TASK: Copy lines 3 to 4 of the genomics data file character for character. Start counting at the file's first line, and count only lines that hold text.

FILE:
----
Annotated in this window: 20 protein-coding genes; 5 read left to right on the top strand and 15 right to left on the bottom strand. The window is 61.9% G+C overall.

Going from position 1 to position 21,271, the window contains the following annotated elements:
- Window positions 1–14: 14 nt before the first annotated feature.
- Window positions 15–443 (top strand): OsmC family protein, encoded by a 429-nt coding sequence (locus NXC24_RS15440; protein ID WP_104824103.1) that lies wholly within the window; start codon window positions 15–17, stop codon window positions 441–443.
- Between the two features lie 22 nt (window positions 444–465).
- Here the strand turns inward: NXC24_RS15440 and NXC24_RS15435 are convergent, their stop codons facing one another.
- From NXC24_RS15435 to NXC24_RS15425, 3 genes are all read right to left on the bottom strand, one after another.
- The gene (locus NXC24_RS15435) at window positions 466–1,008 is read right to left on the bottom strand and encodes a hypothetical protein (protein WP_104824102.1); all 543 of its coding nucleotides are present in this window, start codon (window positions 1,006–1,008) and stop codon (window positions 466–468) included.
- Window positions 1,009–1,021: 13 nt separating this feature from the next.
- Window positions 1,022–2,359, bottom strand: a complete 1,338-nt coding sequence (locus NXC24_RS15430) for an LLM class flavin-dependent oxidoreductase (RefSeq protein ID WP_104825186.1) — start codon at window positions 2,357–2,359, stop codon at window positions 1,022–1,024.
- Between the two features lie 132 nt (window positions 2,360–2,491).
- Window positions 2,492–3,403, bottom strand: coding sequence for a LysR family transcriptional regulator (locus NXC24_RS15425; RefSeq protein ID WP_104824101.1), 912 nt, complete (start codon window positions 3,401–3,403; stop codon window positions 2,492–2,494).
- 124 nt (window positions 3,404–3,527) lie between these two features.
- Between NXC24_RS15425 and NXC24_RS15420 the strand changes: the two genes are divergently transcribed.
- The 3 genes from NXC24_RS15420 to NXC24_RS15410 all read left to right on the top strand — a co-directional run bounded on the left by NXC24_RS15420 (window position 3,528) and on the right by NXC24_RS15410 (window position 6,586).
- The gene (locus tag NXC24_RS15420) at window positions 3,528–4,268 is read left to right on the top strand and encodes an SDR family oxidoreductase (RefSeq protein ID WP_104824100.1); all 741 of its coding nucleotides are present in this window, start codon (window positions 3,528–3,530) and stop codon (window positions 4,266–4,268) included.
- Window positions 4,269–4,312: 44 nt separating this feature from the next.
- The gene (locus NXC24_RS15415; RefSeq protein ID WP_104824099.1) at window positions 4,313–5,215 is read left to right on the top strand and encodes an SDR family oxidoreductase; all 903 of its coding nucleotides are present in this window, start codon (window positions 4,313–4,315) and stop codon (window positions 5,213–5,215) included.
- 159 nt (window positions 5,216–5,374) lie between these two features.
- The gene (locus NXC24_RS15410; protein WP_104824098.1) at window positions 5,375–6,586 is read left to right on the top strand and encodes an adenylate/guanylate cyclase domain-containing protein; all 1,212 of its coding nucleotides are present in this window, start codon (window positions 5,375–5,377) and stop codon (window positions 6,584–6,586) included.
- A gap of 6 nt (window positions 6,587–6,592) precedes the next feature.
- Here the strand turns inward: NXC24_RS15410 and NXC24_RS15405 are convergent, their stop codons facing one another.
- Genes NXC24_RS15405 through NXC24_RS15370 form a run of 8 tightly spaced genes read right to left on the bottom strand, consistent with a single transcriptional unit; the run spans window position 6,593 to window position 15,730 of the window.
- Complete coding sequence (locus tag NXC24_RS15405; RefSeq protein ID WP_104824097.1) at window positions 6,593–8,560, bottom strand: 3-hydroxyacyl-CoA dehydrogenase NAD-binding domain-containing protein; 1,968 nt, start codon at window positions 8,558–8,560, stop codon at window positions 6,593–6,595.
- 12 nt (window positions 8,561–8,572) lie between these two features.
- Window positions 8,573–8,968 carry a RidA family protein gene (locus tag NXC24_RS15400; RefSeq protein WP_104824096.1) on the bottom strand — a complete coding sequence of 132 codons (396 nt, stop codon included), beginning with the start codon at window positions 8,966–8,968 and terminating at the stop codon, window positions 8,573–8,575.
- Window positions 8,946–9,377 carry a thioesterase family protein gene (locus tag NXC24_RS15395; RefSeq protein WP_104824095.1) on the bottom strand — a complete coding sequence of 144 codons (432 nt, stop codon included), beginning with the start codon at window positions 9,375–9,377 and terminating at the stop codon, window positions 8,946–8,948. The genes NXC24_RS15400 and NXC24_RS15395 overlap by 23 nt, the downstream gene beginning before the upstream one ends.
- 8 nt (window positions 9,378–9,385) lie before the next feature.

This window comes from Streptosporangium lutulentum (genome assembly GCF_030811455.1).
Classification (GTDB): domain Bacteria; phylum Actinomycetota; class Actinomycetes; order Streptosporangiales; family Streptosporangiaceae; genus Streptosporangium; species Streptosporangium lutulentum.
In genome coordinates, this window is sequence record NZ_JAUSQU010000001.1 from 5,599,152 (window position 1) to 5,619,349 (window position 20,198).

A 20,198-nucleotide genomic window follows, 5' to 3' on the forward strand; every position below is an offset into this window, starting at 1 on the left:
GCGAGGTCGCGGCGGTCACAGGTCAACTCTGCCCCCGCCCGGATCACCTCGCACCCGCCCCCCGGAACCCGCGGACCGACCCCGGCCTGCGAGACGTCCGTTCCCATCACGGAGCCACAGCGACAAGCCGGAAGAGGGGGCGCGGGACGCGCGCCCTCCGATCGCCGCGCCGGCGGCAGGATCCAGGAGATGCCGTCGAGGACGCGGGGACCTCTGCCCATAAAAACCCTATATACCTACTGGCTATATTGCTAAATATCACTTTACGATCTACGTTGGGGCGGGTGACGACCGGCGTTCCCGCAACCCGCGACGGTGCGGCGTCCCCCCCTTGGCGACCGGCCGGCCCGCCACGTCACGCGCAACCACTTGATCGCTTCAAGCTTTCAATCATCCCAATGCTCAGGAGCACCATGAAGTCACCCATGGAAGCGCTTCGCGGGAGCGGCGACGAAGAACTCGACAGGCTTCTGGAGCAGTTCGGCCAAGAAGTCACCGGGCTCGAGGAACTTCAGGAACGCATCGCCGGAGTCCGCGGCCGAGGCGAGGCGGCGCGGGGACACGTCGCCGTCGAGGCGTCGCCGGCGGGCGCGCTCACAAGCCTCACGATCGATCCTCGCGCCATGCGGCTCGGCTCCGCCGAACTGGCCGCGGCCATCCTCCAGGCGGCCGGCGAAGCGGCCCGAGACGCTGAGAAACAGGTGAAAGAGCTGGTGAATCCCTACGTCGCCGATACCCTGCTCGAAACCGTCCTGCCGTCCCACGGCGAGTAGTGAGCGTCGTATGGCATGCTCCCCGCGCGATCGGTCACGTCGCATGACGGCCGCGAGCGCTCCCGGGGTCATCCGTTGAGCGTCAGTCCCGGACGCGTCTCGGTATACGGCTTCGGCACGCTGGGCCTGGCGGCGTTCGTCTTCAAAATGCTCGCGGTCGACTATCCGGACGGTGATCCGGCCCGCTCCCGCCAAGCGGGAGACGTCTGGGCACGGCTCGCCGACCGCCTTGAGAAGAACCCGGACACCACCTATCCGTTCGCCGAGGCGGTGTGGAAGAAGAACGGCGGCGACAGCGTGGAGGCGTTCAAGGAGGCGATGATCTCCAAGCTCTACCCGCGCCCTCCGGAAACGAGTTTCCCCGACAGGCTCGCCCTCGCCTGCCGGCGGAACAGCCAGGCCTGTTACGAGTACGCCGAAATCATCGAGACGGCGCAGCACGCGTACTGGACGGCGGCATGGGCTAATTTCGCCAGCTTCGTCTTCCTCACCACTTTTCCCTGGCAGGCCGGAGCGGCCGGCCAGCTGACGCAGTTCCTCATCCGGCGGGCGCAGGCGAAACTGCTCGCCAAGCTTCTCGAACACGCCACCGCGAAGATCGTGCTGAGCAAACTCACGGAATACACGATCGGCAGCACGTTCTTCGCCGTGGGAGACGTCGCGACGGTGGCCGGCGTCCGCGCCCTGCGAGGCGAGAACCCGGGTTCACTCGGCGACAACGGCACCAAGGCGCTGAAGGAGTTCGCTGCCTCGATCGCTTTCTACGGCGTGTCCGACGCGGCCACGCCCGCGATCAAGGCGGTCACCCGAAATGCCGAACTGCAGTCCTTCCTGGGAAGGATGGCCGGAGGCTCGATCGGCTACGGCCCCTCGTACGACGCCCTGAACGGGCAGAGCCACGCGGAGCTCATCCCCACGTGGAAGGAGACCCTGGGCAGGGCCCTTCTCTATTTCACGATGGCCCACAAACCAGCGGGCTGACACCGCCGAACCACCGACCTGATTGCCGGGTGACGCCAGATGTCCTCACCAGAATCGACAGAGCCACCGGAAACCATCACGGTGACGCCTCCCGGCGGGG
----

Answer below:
- Window positions 1–14: 14 nt before the first annotated feature.
- Window positions 15–443 (top strand): OsmC family protein, encoded by a 429-nt coding sequence (locus NXC24_RS15440; protein ID WP_104824103.1) that lies wholly within the window; start codon window positions 15–17, stop codon window positions 441–443.